Spain’s 41 billion-euro ($54 billion) rescue of lenders, prompted by record losses at Bankia, won’t spell the end of troubles for the nation’s financial industry as the economy remains mired in recession.
The lender that received the biggest Spanish bailout said in November it plans to cut about 6,000 jobs and 50 billion euros of assets as it targets a return to a profit this year after an estimated record loss of 19 billion euros in 2012. Bankia will report earnings tomorrow before the stock market opens in Madrid.
Bankia, whose collapse last May helped push Spain to seek a European bank bailout, underlines the excesses of a financial system that turned a decade-long credit boom into a bust. With Italy’s political gridlock undermining investor confidence across the region, a quarter of the Spanish working population unemployed and the economy shrinking, the country’s banks may still face more loan losses and uncertain access to financing.
“It’s going to go down in history books as a massive crash that contributed to an explosion in unemployment and a massive loss in income -- it’s an unmitigated disaster,” Charles Wyplosz, director of the International Center for Money and Banking Studies in Geneva, said in a telephone interview. “It’s not over yet.”
Other Spanish lenders are also reporting losses. Catalunya Banc SA and NCG Banco SA, which were both nationalized, are estimated to post about 20 billion euros in combined pretax losses, according to the European Union. Banco de Valencia, which was also bailed out, had a full-year loss of 3.6 billion euros, while Banco Popular Espanol SA, Spain’s No. 6 commercial lender, reported a shortfall of about 2.5 billion euros.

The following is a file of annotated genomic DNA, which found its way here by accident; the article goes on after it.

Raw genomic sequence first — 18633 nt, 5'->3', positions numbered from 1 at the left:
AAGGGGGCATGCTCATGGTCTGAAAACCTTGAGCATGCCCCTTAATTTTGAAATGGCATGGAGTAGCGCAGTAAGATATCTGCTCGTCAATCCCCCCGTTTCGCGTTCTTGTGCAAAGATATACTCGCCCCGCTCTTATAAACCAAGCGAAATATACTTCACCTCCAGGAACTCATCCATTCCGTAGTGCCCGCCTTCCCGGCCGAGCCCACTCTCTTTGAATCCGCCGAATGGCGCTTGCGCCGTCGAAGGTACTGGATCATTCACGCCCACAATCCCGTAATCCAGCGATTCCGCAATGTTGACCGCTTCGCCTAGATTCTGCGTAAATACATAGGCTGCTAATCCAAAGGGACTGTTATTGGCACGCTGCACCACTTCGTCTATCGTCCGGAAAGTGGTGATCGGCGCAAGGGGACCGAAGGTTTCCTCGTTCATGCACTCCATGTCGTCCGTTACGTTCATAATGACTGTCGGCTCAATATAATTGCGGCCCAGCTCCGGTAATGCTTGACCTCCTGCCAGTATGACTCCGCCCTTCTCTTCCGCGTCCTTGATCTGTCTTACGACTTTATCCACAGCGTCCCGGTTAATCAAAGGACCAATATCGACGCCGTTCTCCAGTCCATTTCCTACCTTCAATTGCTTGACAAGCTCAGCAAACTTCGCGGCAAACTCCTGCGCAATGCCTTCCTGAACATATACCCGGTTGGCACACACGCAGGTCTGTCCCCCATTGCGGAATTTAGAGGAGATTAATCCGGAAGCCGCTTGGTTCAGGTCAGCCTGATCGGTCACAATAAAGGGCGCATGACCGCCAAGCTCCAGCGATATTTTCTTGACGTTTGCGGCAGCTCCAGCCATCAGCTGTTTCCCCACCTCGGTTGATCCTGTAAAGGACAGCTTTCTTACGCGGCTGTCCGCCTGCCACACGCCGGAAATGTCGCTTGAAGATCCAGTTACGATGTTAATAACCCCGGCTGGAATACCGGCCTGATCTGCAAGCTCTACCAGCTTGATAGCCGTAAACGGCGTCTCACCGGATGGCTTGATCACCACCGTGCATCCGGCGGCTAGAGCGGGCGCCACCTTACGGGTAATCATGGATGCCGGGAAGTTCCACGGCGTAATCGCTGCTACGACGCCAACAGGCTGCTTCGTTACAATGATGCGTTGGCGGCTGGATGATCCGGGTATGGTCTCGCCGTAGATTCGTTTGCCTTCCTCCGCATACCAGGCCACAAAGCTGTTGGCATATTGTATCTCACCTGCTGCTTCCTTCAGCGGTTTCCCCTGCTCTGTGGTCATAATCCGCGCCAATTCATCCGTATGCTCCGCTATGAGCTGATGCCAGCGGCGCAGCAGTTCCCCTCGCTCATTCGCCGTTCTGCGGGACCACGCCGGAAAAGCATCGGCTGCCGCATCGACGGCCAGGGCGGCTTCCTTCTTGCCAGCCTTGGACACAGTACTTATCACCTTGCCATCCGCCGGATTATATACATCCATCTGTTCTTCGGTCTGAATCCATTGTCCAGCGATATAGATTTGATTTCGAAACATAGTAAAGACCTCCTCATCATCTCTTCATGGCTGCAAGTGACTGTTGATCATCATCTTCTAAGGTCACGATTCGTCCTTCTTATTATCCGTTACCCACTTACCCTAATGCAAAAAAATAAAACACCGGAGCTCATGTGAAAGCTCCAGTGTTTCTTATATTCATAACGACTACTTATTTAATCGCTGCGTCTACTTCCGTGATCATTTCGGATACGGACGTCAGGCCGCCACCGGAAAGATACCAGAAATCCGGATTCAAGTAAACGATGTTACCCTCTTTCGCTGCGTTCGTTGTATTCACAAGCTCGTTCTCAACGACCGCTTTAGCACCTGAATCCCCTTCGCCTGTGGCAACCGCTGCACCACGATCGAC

Bankia was forced to pass 22.3 billion euros of soured assets linked to real estate to a so-called bad bank. Under the auspices of its European bailout, it published a new business plan in November, pledging to eliminate about a quarter of its workforce and reduce its branch network by 39 percent.
One lesson to be learned from Bankia is that consumer banks may pose just as big a threat to the financial system as investment banks with their riskier models, said Peter Hahn, a lecturer at Cass Business School in London.
“In Spain, it was the plain-vanilla, consumer-type banking that became the casino banking,” said Hahn, a former managing director at Citigroup Inc.
Bankia Chairman Jose Ignacio Goirigolzarri, the former second-in-command at Banco Bilbao Vizcaya Argentaria SA, has said he expects the restructured bank to earn 1.2 billion euros in 2015. The bank estimates 3.1 billion euros in accumulated profits through 2015.
Bankia’s collapse strengthens the case to take banking supervision out of the hands of national regulators and pass it to a pan-regional authority, said Wyplosz.
“The local supervisor is a branch of government and governments have many, many reasons not to make the life of the banks too tough,” he said.
Still, the government’s orders to banks last year to recognize 84 billion euros of losses on real estate and the creation of the bad bank to absorb soured assets from bailed out lenders means the scope for future losses has been reduced, said Carlos Joaquim Peixoto, an analyst at Banco BPI SA.
“We already know that the quarter will be bad -- and that’s an understatement -- but after this they may be able to press the reset button,” Porto, Portugal-based Peixoto said. “They still have a lot of work to do.”